Dance in the Movies, a nod to #BusbyBerkeley

I came across a photo (where exactly it was escapes me, so frustrating!) of a scene from a Busby Berkeley movie.  I pulled this little essay out of my archives:

Within Busby Berkeley’s many techniques for engaging the eye and visual stimulation, the flower emerged as a repeated idea in group formations, set design and female sexuality.  Berkeley’s chorus girls appeared much like fresh-cut flowers: beautiful and attractive but unable to control or maintain their own short existence as a Berkeley woman.  While Berkeley’s women brought a dazzling sense of glamour and drama to visually deprived audiences reliant on entertainment to medicate the pain of uncertain economic times, their individual self-identities failed to emerge within the pack of uniform mannequin-like women.  Berkeley’s women were simply mannequins brought to life: they appeared in a statuesquely Hollywood style but their every movement was dictated with a militancy that not only disregarded but distorted their sexuality and intelligence.  Like mannequins, Berkeley’s women appeared in a precisely monochromatic, indistinguishable form solely for the viewer’s pleasure and appetite.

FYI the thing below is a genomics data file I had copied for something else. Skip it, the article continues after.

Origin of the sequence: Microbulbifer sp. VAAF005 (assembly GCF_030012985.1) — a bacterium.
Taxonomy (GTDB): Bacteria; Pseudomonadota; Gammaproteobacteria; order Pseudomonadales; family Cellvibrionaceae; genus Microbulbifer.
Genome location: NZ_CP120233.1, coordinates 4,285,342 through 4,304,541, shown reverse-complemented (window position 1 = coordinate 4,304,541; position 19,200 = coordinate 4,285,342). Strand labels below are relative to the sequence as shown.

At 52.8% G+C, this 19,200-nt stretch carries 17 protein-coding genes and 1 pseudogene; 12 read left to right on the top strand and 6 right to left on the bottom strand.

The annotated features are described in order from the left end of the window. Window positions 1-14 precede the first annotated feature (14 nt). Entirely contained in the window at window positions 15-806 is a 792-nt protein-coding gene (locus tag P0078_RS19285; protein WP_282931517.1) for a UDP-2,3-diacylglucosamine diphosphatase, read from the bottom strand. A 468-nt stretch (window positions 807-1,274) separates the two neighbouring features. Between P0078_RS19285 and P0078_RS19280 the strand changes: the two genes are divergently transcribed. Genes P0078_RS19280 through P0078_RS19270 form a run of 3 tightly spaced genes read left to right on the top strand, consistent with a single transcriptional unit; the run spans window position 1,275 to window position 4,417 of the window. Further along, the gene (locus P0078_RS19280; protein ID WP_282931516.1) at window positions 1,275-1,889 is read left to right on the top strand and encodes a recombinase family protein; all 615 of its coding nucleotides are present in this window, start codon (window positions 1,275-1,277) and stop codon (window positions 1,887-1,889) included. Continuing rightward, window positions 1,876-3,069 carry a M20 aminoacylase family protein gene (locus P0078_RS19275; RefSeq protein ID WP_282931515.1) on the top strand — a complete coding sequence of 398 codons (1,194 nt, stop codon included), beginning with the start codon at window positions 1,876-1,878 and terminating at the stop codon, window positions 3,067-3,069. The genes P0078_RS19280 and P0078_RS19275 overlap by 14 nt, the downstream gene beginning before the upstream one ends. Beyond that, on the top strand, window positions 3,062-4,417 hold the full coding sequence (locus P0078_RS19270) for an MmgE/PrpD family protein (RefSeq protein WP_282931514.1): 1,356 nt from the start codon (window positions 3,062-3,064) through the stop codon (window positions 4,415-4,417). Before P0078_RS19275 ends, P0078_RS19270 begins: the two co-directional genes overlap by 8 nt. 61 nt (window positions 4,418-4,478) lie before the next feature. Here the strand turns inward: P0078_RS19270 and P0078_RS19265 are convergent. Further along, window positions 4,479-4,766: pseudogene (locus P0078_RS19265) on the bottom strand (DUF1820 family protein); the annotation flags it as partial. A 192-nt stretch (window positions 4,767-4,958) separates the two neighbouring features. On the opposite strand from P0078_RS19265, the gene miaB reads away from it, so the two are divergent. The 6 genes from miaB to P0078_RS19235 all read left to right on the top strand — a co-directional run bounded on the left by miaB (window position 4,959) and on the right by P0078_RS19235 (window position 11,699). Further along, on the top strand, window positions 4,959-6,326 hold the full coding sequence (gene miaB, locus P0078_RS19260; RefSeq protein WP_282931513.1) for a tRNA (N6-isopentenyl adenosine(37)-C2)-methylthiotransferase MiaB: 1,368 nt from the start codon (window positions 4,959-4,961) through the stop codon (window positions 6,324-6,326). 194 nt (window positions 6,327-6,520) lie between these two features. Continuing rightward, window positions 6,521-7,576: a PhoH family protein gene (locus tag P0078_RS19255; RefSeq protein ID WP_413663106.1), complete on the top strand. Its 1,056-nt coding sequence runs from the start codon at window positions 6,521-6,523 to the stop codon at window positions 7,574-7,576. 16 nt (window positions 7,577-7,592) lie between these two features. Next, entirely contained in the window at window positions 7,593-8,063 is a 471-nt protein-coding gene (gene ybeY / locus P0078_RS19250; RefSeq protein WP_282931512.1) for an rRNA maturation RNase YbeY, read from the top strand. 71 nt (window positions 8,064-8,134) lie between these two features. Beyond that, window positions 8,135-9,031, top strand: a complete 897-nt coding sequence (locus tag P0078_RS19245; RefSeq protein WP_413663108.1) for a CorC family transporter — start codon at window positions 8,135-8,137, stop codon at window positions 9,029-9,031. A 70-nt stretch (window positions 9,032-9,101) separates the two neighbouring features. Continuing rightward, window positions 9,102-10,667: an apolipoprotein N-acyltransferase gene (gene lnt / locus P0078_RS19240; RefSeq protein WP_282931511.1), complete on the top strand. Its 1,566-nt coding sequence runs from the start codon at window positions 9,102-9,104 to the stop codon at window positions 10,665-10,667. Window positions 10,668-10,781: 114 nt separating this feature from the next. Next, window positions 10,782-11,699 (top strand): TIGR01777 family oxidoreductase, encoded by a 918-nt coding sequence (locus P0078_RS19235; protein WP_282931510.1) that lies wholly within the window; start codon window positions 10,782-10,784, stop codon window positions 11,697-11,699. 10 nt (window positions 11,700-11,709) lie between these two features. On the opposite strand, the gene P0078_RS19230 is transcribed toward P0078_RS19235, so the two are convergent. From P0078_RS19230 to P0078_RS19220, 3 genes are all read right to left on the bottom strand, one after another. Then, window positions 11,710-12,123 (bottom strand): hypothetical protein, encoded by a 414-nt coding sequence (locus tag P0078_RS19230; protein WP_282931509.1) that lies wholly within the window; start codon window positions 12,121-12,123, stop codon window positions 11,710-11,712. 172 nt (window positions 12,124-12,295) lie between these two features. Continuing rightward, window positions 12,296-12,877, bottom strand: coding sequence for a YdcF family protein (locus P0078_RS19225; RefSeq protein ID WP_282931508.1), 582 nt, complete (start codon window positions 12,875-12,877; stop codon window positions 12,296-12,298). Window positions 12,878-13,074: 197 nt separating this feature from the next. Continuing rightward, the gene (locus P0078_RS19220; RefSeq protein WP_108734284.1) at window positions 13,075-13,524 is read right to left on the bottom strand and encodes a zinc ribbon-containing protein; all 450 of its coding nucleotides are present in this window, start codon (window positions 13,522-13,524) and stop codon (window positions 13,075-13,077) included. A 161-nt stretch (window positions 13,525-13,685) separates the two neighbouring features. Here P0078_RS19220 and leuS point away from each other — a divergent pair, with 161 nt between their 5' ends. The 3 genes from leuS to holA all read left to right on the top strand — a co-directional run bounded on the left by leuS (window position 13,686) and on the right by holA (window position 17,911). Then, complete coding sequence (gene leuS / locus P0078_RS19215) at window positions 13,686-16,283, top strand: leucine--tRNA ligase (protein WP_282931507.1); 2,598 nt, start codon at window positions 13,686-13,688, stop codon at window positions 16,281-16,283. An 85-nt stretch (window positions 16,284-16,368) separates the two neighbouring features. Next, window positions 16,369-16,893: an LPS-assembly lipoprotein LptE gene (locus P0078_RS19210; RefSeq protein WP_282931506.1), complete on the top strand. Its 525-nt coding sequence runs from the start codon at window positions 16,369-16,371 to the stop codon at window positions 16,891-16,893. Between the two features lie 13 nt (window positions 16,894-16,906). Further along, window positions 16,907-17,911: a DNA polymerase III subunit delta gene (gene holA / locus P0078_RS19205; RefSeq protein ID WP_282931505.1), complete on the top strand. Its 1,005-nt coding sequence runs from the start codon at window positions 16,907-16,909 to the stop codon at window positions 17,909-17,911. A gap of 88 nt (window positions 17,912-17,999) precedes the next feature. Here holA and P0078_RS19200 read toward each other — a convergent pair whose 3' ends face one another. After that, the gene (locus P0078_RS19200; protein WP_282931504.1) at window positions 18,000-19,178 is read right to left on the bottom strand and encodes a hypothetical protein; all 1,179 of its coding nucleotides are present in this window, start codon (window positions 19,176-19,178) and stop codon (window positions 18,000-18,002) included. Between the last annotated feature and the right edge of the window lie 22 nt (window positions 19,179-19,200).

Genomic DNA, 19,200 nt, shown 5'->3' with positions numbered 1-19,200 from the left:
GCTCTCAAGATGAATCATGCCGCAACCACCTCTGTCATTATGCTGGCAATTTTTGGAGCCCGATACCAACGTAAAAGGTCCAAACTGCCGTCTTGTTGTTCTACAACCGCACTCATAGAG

When first plucked from the ground, flowers carry their fresh scent and vibrant colors to whatever bouquet or arrangement they occupy.  However, cut flowers only survive for a few days no matter the amount of fresh water and fertilizer they received.  Cut flowers serve an immediate purpose for beauty, fragrance and an indication of their owner’s financial status allowing such a purchase.  Berkeley plucked his women out of obscurity, granting them an immediate induction into Hollywood grandeur and opulence.  The Berkeley hundred-fold women signified the financial investment film companies could afford to make in their director and his wishes.  The Berkeley woman epitomized the free woman, able to wear whatever she wanted, flirt with whomever she wanted, and dance with whomever she wanted –  a sign of the luxuriant financial and personal freedom that appeared increasingly elusive (Rubin 41).